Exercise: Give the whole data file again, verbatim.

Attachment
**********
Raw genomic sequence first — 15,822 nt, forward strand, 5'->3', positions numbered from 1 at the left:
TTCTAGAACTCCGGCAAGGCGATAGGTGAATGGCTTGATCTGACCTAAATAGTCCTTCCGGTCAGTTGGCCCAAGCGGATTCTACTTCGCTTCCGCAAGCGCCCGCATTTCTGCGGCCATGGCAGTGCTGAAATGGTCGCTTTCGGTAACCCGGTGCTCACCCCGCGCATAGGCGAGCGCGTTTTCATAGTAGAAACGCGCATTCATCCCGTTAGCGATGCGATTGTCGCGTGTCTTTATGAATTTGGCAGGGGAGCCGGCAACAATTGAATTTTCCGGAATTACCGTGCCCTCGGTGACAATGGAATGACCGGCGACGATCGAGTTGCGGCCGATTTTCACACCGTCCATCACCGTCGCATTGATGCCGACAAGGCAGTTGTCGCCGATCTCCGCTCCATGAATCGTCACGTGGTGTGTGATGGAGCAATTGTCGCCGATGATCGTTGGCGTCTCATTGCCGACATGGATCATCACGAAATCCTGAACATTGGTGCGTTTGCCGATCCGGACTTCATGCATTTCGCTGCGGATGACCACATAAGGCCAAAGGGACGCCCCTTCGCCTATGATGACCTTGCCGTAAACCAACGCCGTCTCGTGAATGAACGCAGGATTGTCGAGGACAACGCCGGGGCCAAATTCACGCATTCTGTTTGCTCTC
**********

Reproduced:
Raw genomic sequence first — 15,822 nt, forward strand, 5'->3', positions numbered from 1 at the left:
TTCTAGAACTCCGGCAAGGCGATAGGTGAATGGCTTGATCTGACCTAAATAGTCCTTCCGGTCAGTTGGCCCAAGCGGATTCTACTTCGCTTCCGCAAGCGCCCGCATTTCTGCGGCCATGGCAGTGCTGAAATGGTCGCTTTCGGTAACCCGGTGCTCACCCCGCGCATAGGCGAGCGCGTTTTCATAGTAGAAACGCGCATTCATCCCGTTAGCGATGCGATTGTCGCGTGTCTTTATGAATTTGGCAGGGGAGCCGGCAACAATTGAATTTTCCGGAATTACCGTGCCCTCGGTGACAATGGAATGACCGGCGACGATCGAGTTGCGGCCGATTTTCACACCGTCCATCACCGTCGCATTGATGCCGACAAGGCAGTTGTCGCCGATCTCCGCTCCATGAATCGTCACGTGGTGTGTGATGGAGCAATTGTCGCCGATGATCGTTGGCGTCTCATTGCCGACATGGATCATCACGAAATCCTGAACATTGGTGCGTTTGCCGATCCGGACTTCATGCATTTCGCTGCGGATGACCACATAAGGCCAAAGGGACGCCCCTTCGCCTATGATGACCTTGCCGTAAACCAACGCCGTCTCGTGAATGAACGCAGGATTGTCGAGGACAACGCCGGGGCCAAATTCACGCATTCTGTTTGCTCTC